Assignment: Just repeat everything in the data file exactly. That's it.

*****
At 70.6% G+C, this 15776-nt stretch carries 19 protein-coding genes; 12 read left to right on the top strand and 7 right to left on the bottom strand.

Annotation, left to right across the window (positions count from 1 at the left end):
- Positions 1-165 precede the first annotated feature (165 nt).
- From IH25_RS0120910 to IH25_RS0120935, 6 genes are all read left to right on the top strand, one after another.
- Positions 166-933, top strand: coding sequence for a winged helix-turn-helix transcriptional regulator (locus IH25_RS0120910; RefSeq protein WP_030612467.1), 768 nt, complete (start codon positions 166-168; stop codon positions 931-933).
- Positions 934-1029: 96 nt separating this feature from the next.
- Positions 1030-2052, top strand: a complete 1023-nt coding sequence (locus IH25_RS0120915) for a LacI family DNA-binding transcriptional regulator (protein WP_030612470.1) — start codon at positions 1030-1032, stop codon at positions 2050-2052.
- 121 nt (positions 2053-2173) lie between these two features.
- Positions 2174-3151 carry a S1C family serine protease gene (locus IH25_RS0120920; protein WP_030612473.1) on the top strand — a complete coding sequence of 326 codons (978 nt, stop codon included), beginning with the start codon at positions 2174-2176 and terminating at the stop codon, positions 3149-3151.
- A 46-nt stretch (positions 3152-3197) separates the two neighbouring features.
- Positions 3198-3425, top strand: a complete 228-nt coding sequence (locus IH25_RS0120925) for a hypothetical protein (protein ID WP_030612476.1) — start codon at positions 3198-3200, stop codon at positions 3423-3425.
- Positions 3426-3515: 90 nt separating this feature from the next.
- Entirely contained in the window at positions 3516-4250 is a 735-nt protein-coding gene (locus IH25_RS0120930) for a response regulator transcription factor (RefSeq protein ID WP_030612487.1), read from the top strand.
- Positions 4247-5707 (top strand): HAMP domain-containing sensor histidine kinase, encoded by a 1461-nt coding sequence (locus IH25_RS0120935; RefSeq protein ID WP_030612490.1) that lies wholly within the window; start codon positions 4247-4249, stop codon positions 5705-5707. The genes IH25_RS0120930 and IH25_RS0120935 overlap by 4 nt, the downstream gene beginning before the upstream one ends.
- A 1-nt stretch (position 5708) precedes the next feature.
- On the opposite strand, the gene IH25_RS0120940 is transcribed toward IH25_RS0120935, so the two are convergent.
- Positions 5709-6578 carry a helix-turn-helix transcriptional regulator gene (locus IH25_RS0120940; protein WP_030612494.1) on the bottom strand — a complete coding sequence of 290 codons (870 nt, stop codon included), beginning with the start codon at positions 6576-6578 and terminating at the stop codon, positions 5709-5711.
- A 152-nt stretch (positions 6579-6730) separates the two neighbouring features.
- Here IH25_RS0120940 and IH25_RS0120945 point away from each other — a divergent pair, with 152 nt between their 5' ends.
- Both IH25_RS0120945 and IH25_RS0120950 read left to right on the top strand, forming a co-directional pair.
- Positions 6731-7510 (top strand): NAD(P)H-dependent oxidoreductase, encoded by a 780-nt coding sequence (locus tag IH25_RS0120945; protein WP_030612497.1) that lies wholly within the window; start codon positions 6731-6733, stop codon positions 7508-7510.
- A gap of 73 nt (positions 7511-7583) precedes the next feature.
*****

At 70.6% G+C, this 15776-nt stretch carries 19 protein-coding genes; 12 read left to right on the top strand and 7 right to left on the bottom strand.

Annotation, left to right across the window (positions count from 1 at the left end):
- Positions 1-165 precede the first annotated feature (165 nt).
- From IH25_RS0120910 to IH25_RS0120935, 6 genes are all read left to right on the top strand, one after another.
- Positions 166-933, top strand: coding sequence for a winged helix-turn-helix transcriptional regulator (locus IH25_RS0120910; RefSeq protein WP_030612467.1), 768 nt, complete (start codon positions 166-168; stop codon positions 931-933).
- Positions 934-1029: 96 nt separating this feature from the next.
- Positions 1030-2052, top strand: a complete 1023-nt coding sequence (locus IH25_RS0120915) for a LacI family DNA-binding transcriptional regulator (protein WP_030612470.1) — start codon at positions 1030-1032, stop codon at positions 2050-2052.
- 121 nt (positions 2053-2173) lie between these two features.
- Positions 2174-3151 carry a S1C family serine protease gene (locus IH25_RS0120920; protein WP_030612473.1) on the top strand — a complete coding sequence of 326 codons (978 nt, stop codon included), beginning with the start codon at positions 2174-2176 and terminating at the stop codon, positions 3149-3151.
- A 46-nt stretch (positions 3152-3197) separates the two neighbouring features.
- Positions 3198-3425, top strand: a complete 228-nt coding sequence (locus IH25_RS0120925) for a hypothetical protein (protein ID WP_030612476.1) — start codon at positions 3198-3200, stop codon at positions 3423-3425.
- Positions 3426-3515: 90 nt separating this feature from the next.
- Entirely contained in the window at positions 3516-4250 is a 735-nt protein-coding gene (locus IH25_RS0120930) for a response regulator transcription factor (RefSeq protein ID WP_030612487.1), read from the top strand.
- Positions 4247-5707 (top strand): HAMP domain-containing sensor histidine kinase, encoded by a 1461-nt coding sequence (locus IH25_RS0120935; RefSeq protein ID WP_030612490.1) that lies wholly within the window; start codon positions 4247-4249, stop codon positions 5705-5707. The genes IH25_RS0120930 and IH25_RS0120935 overlap by 4 nt, the downstream gene beginning before the upstream one ends.
- A 1-nt stretch (position 5708) precedes the next feature.
- On the opposite strand, the gene IH25_RS0120940 is transcribed toward IH25_RS0120935, so the two are convergent.
- Positions 5709-6578 carry a helix-turn-helix transcriptional regulator gene (locus IH25_RS0120940; protein WP_030612494.1) on the bottom strand — a complete coding sequence of 290 codons (870 nt, stop codon included), beginning with the start codon at positions 6576-6578 and terminating at the stop codon, positions 5709-5711.
- A 152-nt stretch (positions 6579-6730) separates the two neighbouring features.
- Here IH25_RS0120940 and IH25_RS0120945 point away from each other — a divergent pair, with 152 nt between their 5' ends.
- Both IH25_RS0120945 and IH25_RS0120950 read left to right on the top strand, forming a co-directional pair.
- Positions 6731-7510 (top strand): NAD(P)H-dependent oxidoreductase, encoded by a 780-nt coding sequence (locus tag IH25_RS0120945; protein WP_030612497.1) that lies wholly within the window; start codon positions 6731-6733, stop codon positions 7508-7510.
- A gap of 73 nt (positions 7511-7583) precedes the next feature.